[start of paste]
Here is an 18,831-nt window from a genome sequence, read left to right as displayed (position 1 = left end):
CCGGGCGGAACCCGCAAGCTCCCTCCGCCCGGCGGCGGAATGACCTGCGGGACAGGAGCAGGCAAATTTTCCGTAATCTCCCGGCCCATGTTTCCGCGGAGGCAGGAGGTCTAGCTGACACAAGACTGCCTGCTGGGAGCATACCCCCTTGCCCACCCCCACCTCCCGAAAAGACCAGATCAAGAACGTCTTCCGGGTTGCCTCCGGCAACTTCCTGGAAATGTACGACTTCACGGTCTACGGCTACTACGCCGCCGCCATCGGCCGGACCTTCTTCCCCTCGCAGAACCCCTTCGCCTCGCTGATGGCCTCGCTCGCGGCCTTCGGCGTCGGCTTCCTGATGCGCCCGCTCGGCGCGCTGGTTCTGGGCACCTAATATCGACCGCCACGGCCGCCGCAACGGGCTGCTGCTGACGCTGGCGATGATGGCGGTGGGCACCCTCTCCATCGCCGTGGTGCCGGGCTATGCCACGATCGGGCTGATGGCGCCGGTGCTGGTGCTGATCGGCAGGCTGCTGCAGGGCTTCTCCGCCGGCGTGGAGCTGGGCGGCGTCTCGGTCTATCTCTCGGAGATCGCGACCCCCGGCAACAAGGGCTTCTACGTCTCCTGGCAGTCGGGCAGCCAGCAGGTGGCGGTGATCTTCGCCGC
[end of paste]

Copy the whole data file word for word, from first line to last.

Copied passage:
Here is an 18,831-nt window from a genome sequence, read left to right as displayed (position 1 = left end):
CCGGGCGGAACCCGCAAGCTCCCTCCGCCCGGCGGCGGAATGACCTGCGGGACAGGAGCAGGCAAATTTTCCGTAATCTCCCGGCCCATGTTTCCGCGGAGGCAGGAGGTCTAGCTGACACAAGACTGCCTGCTGGGAGCATACCCCCTTGCCCACCCCCACCTCCCGAAAAGACCAGATCAAGAACGTCTTCCGGGTTGCCTCCGGCAACTTCCTGGAAATGTACGACTTCACGGTCTACGGCTACTACGCCGCCGCCATCGGCCGGACCTTCTTCCCCTCGCAGAACCCCTTCGCCTCGCTGATGGCCTCGCTCGCGGCCTTCGGCGTCGGCTTCCTGATGCGCCCGCTCGGCGCGCTGGTTCTGGGCACCTAATATCGACCGCCACGGCCGCCGCAACGGGCTGCTGCTGACGCTGGCGATGATGGCGGTGGGCACCCTCTCCATCGCCGTGGTGCCGGGCTATGCCACGATCGGGCTGATGGCGCCGGTGCTGGTGCTGATCGGCAGGCTGCTGCAGGGCTTCTCCGCCGGCGTGGAGCTGGGCGGCGTCTCGGTCTATCTCTCGGAGATCGCGACCCCCGGCAACAAGGGCTTCTACGTCTCCTGGCAGTCGGGCAGCCAGCAGGTGGCGGTGATCTTCGCCGC